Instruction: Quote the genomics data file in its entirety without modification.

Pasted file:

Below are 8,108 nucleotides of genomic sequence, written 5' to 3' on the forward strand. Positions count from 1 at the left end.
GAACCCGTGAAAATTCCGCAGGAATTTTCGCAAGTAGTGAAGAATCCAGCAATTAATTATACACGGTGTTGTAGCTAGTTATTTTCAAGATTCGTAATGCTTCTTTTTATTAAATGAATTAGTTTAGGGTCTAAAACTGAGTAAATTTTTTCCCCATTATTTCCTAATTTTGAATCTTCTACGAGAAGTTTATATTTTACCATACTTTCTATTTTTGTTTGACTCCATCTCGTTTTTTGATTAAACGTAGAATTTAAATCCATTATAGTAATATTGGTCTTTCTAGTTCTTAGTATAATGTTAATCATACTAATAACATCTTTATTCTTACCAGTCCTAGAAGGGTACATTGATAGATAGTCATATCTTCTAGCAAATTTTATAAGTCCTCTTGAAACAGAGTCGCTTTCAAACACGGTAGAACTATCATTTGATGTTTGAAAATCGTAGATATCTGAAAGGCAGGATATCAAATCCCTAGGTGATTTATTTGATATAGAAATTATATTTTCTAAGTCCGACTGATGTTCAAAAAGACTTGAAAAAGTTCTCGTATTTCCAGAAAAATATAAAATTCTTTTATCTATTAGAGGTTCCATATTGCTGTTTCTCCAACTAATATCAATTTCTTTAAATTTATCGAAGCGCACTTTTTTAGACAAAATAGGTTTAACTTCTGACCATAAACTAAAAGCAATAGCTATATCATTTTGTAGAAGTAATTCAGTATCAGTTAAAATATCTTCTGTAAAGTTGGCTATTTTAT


Below are 8,108 nucleotides of genomic sequence, written 5' to 3' on the forward strand. Positions count from 1 at the left end.
GAACCCGTGAAAATTCCGCAGGAATTTTCGCAAGTAGTGAAGAATCCAGCAATTAATTATACACGGTGTTGTAGCTAGTTATTTTCAAGATTCGTAATGCTTCTTTTTATTAAATGAATTAGTTTAGGGTCTAAAACTGAGTAAATTTTTTCCCCATTATTTCCTAATTTTGAATCTTCTACGAGAAGTTTATATTTTACCATACTTTCTATTTTTGTTTGACTCCATCTCGTTTTTTGATTAAACGTAGAATTTAAATCCATTATAGTAATATTGGTCTTTCTAGTTCTTAGTATAATGTTAATCATACTAATAACATCTTTATTCTTACCAGTCCTAGAAGGGTACATTGATAGATAGTCATATCTTCTAGCAAATTTTATAAGTCCTCTTGAAACAGAGTCGCTTTCAAACACGGTAGAACTATCATTTGATGTTTGAAAATCGTAGATATCTGAAAGGCAGGATATCAAATCCCTAGGTGATTTATTTGATATAGAAATTATATTTTCTAAGTCCGACTGATGTTCAAAAAGACTTGAAAAAGTTCTCGTATTTCCAGAAAAATATAAAATTCTTTTATCTATTAGAGGTTCCATATTGCTGTTTCTCCAACTAATATCAATTTCTTTAAATTTATCGAAGCGCACTTTTTTAGACAAAATAGGTTTAACTTCTGACCATAAACTAAAAGCAATAGCTATATCATTTTGTAGAAGTAATTCAGTATCAGTTAAAATATCTTCTGTAAAGTTGGCTATTTTAT